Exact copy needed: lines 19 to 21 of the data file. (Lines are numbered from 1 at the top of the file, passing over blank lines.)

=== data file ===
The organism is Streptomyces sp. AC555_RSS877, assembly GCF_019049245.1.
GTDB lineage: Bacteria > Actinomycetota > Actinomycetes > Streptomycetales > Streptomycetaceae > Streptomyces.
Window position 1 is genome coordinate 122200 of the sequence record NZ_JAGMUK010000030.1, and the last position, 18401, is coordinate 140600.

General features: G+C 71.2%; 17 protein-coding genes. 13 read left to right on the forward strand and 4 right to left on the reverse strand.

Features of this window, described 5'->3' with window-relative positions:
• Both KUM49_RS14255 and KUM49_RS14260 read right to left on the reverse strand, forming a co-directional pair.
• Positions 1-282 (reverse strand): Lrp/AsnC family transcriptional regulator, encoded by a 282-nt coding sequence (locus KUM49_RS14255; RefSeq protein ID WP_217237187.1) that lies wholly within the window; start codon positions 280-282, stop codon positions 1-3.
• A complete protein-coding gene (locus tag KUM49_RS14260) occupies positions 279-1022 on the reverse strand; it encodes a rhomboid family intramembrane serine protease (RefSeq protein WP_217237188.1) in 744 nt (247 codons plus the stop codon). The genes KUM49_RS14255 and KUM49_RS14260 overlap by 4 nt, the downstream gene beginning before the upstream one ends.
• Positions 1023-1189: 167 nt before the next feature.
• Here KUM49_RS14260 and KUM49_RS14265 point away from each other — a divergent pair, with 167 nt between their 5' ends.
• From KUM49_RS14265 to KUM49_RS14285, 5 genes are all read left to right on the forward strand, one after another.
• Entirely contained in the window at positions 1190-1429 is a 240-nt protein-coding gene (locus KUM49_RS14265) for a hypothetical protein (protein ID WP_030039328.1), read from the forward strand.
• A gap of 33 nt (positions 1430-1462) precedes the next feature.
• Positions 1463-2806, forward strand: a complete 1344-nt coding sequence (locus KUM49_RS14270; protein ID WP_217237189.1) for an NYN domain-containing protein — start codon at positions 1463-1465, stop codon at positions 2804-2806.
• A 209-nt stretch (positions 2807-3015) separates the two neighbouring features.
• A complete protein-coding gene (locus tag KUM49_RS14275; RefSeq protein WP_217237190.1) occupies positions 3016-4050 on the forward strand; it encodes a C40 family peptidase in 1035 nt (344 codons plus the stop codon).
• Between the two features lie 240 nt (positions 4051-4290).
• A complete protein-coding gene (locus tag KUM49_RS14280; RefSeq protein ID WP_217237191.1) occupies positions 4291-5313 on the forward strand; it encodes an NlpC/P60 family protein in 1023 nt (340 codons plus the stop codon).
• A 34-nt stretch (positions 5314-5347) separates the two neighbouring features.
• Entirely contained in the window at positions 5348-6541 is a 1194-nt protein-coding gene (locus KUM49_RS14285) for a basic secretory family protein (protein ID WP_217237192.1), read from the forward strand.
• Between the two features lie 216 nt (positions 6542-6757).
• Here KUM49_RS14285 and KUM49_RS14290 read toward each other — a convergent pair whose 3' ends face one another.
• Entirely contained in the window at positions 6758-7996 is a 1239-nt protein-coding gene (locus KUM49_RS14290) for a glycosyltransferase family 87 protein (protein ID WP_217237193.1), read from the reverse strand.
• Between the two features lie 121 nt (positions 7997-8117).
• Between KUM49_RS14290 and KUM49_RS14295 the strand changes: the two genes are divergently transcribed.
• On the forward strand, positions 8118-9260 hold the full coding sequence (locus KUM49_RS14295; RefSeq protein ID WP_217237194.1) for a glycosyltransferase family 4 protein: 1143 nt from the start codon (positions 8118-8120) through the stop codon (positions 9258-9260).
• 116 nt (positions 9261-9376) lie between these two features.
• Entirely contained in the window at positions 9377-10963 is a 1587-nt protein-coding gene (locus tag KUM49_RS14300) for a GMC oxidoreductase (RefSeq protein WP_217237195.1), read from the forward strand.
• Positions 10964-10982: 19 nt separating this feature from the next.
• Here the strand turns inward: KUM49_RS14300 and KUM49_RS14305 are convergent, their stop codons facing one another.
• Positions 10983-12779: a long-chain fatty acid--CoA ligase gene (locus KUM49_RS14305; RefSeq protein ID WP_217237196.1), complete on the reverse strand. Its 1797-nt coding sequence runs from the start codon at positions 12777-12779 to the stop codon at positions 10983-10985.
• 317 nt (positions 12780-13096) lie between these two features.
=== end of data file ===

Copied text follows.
• A 34-nt stretch (positions 5314-5347) separates the two neighbouring features.
• Entirely contained in the window at positions 5348-6541 is a 1194-nt protein-coding gene (locus KUM49_RS14285) for a basic secretory family protein (protein ID WP_217237192.1), read from the forward strand.
• Between the two features lie 216 nt (positions 6542-6757).